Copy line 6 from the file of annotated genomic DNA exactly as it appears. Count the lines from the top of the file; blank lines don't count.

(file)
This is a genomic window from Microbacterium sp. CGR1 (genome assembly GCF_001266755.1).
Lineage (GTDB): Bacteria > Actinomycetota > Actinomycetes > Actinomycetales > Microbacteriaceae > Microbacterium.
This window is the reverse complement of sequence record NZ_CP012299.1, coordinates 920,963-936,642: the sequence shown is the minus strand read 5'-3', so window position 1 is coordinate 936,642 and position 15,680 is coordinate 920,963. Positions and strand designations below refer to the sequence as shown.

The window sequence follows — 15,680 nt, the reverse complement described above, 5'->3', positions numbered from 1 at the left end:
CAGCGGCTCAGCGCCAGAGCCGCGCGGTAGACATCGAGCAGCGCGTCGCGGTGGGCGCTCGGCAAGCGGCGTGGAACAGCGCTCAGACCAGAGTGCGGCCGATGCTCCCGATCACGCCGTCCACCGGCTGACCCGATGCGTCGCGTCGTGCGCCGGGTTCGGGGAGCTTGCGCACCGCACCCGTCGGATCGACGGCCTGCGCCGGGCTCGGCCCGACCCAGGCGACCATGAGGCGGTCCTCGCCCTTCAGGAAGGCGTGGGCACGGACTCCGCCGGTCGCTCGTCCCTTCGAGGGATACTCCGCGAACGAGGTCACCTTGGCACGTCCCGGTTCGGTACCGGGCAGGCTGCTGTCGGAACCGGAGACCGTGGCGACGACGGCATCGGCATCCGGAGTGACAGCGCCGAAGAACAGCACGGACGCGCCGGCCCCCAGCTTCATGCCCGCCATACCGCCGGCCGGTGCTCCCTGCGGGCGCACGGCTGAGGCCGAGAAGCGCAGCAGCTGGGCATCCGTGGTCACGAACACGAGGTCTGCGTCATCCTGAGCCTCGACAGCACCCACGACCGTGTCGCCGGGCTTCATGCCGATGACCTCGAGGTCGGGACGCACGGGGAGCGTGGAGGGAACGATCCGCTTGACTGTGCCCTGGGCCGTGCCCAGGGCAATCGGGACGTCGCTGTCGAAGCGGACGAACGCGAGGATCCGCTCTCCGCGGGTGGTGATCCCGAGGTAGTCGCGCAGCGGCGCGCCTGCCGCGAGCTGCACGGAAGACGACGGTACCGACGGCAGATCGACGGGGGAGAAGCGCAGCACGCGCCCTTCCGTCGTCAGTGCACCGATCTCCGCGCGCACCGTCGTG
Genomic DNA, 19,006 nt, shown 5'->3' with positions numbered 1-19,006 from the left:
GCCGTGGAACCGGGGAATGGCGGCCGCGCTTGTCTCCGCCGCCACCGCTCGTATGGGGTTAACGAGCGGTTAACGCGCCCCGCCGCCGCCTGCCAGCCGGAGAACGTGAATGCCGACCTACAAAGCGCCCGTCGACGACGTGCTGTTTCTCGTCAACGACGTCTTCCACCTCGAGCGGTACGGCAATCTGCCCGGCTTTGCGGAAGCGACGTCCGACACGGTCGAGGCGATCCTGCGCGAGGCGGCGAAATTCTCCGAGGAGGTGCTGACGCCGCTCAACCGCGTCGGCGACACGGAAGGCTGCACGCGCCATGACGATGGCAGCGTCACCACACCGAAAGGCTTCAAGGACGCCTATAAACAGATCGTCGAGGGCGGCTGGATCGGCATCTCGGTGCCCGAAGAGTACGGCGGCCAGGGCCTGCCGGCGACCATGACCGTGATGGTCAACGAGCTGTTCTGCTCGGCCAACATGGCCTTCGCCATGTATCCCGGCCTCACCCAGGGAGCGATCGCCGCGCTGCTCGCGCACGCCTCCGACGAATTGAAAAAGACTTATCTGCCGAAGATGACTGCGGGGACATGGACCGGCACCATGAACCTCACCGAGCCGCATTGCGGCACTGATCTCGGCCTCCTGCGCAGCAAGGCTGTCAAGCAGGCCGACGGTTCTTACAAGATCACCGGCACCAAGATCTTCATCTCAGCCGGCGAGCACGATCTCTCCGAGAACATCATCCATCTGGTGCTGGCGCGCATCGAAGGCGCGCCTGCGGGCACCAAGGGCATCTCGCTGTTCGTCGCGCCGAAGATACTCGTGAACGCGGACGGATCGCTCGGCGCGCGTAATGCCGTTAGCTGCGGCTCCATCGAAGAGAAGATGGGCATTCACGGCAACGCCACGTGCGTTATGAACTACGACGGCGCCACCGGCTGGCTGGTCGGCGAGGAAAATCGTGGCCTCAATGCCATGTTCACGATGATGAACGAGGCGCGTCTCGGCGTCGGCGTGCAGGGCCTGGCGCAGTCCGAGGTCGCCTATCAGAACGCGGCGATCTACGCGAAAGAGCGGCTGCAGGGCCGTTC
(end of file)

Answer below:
Genomic DNA, 19,006 nt, shown 5'->3' with positions numbered 1-19,006 from the left: